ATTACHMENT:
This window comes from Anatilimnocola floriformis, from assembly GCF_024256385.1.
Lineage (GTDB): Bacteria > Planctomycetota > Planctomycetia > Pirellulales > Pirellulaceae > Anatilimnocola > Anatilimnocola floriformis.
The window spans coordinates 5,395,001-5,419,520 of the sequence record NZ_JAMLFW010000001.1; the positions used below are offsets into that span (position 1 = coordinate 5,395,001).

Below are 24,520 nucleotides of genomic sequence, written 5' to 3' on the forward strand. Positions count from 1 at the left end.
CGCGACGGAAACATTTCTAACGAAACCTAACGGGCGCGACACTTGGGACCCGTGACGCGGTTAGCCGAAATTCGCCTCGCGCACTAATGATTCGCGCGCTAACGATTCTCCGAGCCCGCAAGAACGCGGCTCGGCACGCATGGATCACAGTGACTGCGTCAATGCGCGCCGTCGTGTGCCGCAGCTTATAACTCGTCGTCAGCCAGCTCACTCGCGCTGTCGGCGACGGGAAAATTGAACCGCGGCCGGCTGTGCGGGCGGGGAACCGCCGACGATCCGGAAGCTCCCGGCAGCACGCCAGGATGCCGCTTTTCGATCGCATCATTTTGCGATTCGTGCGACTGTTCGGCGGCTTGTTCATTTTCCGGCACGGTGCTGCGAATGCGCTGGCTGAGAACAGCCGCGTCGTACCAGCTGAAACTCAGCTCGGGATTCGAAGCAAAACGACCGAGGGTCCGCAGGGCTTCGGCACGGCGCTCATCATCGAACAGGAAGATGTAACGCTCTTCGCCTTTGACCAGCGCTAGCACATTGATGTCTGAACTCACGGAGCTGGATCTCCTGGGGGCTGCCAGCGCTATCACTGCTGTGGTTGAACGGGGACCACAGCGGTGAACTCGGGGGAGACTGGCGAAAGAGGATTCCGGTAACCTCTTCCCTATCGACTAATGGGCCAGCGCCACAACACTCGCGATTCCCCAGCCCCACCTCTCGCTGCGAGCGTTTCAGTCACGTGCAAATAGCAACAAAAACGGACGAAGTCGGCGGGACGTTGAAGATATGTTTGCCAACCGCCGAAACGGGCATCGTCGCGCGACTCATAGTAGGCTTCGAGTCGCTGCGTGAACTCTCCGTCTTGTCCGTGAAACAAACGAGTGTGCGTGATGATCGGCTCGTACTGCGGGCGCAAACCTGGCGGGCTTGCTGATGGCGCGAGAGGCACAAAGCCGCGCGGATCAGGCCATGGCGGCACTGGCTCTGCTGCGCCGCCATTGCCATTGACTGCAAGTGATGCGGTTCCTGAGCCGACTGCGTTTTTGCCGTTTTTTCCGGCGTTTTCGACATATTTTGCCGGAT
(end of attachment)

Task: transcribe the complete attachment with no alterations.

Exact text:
This window comes from Anatilimnocola floriformis, from assembly GCF_024256385.1.
Lineage (GTDB): Bacteria > Planctomycetota > Planctomycetia > Pirellulales > Pirellulaceae > Anatilimnocola > Anatilimnocola floriformis.
The window spans coordinates 5,395,001-5,419,520 of the sequence record NZ_JAMLFW010000001.1; the positions used below are offsets into that span (position 1 = coordinate 5,395,001).

Below are 24,520 nucleotides of genomic sequence, written 5' to 3' on the forward strand. Positions count from 1 at the left end.
CGCGACGGAAACATTTCTAACGAAACCTAACGGGCGCGACACTTGGGACCCGTGACGCGGTTAGCCGAAATTCGCCTCGCGCACTAATGATTCGCGCGCTAACGATTCTCCGAGCCCGCAAGAACGCGGCTCGGCACGCATGGATCACAGTGACTGCGTCAATGCGCGCCGTCGTGTGCCGCAGCTTATAACTCGTCGTCAGCCAGCTCACTCGCGCTGTCGGCGACGGGAAAATTGAACCGCGGCCGGCTGTGCGGGCGGGGAACCGCCGACGATCCGGAAGCTCCCGGCAGCACGCCAGGATGCCGCTTTTCGATCGCATCATTTTGCGATTCGTGCGACTGTTCGGCGGCTTGTTCATTTTCCGGCACGGTGCTGCGAATGCGCTGGCTGAGAACAGCCGCGTCGTACCAGCTGAAACTCAGCTCGGGATTCGAAGCAAAACGACCGAGGGTCCGCAGGGCTTCGGCACGGCGCTCATCATCGAACAGGAAGATGTAACGCTCTTCGCCTTTGACCAGCGCTAGCACATTGATGTCTGAACTCACGGAGCTGGATCTCCTGGGGGCTGCCAGCGCTATCACTGCTGTGGTTGAACGGGGACCACAGCGGTGAACTCGGGGGAGACTGGCGAAAGAGGATTCCGGTAACCTCTTCCCTATCGACTAATGGGCCAGCGCCACAACACTCGCGATTCCCCAGCCCCACCTCTCGCTGCGAGCGTTTCAGTCACGTGCAAATAGCAACAAAAACGGACGAAGTCGGCGGGACGTTGAAGATATGTTTGCCAACCGCCGAAACGGGCATCGTCGCGCGACTCATAGTAGGCTTCGAGTCGCTGCGTGAACTCTCCGTCTTGTCCGTGAAACAAACGAGTGTGCGTGATGATCGGCTCGTACTGCGGGCGCAAACCTGGCGGGCTTGCTGATGGCGCGAGAGGCACAAAGCCGCGCGGATCAGGCCATGGCGGCACTGGCTCTGCTGCGCCGCCATTGCCATTGACTGCAAGTGATGCGGTTCCTGAGCCGACTGCGTTTTTGCCGTTTTTTCCGGCGTTTTCGACATATTTTGCCGGAT